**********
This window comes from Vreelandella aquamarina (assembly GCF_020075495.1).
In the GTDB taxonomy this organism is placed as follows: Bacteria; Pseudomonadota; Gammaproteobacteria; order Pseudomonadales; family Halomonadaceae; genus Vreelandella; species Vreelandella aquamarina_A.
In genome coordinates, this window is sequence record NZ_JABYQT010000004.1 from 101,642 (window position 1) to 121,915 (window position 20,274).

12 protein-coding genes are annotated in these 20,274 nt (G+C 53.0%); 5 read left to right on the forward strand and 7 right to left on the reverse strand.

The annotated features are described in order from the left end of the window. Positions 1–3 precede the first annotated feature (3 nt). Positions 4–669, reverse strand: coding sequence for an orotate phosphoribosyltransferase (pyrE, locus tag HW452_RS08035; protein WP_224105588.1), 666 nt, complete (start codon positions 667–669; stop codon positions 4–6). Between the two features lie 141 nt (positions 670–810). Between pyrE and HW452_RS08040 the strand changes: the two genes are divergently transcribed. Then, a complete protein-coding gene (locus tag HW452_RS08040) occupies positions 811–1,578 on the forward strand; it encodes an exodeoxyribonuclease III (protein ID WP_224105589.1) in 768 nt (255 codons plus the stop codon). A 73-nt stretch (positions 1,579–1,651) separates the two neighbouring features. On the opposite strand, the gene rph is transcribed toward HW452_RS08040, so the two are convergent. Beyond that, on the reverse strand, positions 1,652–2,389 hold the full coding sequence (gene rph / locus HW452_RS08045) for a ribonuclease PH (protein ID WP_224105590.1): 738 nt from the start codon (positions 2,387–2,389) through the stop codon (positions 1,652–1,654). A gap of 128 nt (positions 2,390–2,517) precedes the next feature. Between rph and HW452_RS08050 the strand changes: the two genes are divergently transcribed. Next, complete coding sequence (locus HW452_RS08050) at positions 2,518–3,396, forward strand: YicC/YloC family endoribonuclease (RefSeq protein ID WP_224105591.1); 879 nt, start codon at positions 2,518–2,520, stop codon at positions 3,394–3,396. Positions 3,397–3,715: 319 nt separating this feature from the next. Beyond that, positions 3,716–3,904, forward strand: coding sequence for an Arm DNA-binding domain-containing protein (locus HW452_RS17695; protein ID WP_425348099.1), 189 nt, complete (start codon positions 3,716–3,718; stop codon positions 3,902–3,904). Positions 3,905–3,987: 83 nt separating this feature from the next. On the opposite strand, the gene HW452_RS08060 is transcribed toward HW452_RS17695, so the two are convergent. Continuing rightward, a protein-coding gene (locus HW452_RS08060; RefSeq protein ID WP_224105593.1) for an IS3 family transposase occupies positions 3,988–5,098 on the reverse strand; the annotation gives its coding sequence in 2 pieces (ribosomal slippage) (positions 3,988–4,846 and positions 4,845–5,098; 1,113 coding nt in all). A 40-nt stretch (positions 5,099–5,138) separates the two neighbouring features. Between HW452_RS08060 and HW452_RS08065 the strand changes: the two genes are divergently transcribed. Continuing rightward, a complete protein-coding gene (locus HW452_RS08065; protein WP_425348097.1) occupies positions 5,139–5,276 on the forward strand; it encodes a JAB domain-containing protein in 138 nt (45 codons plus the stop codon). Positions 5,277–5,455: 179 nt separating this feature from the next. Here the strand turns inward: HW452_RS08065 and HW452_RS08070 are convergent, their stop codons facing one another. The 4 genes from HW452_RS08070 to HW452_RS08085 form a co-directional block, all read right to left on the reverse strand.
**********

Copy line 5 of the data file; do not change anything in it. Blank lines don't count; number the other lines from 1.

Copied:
The annotated features are described in order from the left end of the window. Positions 1–3 precede the first annotated feature (3 nt). Positions 4–669, reverse strand: coding sequence for an orotate phosphoribosyltransferase (pyrE, locus tag HW452_RS08035; protein WP_224105588.1), 666 nt, complete (start codon positions 667–669; stop codon positions 4–6). Between the two features lie 141 nt (positions 670–810). Between pyrE and HW452_RS08040 the strand changes: the two genes are divergently transcribed. Then, a complete protein-coding gene (locus tag HW452_RS08040) occupies positions 811–1,578 on the forward strand; it encodes an exodeoxyribonuclease III (protein ID WP_224105589.1) in 768 nt (255 codons plus the stop codon). A 73-nt stretch (positions 1,579–1,651) separates the two neighbouring features. On the opposite strand, the gene rph is transcribed toward HW452_RS08040, so the two are convergent. Beyond that, on the reverse strand, positions 1,652–2,389 hold the full coding sequence (gene rph / locus HW452_RS08045) for a ribonuclease PH (protein ID WP_224105590.1): 738 nt from the start codon (positions 2,387–2,389) through the stop codon (positions 1,652–1,654). A gap of 128 nt (positions 2,390–2,517) precedes the next feature. Between rph and HW452_RS08050 the strand changes: the two genes are divergently transcribed. Next, complete coding sequence (locus HW452_RS08050) at positions 2,518–3,396, forward strand: YicC/YloC family endoribonuclease (RefSeq protein ID WP_224105591.1); 879 nt, start codon at positions 2,518–2,520, stop codon at positions 3,394–3,396. Positions 3,397–3,715: 319 nt separating this feature from the next. Beyond that, positions 3,716–3,904, forward strand: coding sequence for an Arm DNA-binding domain-containing protein (locus HW452_RS17695; protein ID WP_425348099.1), 189 nt, complete (start codon positions 3,716–3,718; stop codon positions 3,902–3,904). Positions 3,905–3,987: 83 nt separating this feature from the next. On the opposite strand, the gene HW452_RS08060 is transcribed toward HW452_RS17695, so the two are convergent. Continuing rightward, a protein-coding gene (locus HW452_RS08060; RefSeq protein ID WP_224105593.1) for an IS3 family transposase occupies positions 3,988–5,098 on the reverse strand; the annotation gives its coding sequence in 2 pieces (ribosomal slippage) (positions 3,988–4,846 and positions 4,845–5,098; 1,113 coding nt in all). A 40-nt stretch (positions 5,099–5,138) separates the two neighbouring features. Between HW452_RS08060 and HW452_RS08065 the strand changes: the two genes are divergently transcribed. Continuing rightward, a complete protein-coding gene (locus HW452_RS08065; protein WP_425348097.1) occupies positions 5,139–5,276 on the forward strand; it encodes a JAB domain-containing protein in 138 nt (45 codons plus the stop codon). Positions 5,277–5,455: 179 nt separating this feature from the next. Here the strand turns inward: HW452_RS08065 and HW452_RS08070 are convergent, their stop codons facing one another. The 4 genes from HW452_RS08070 to HW452_RS08085 form a co-directional block, all read right to left on the reverse strand.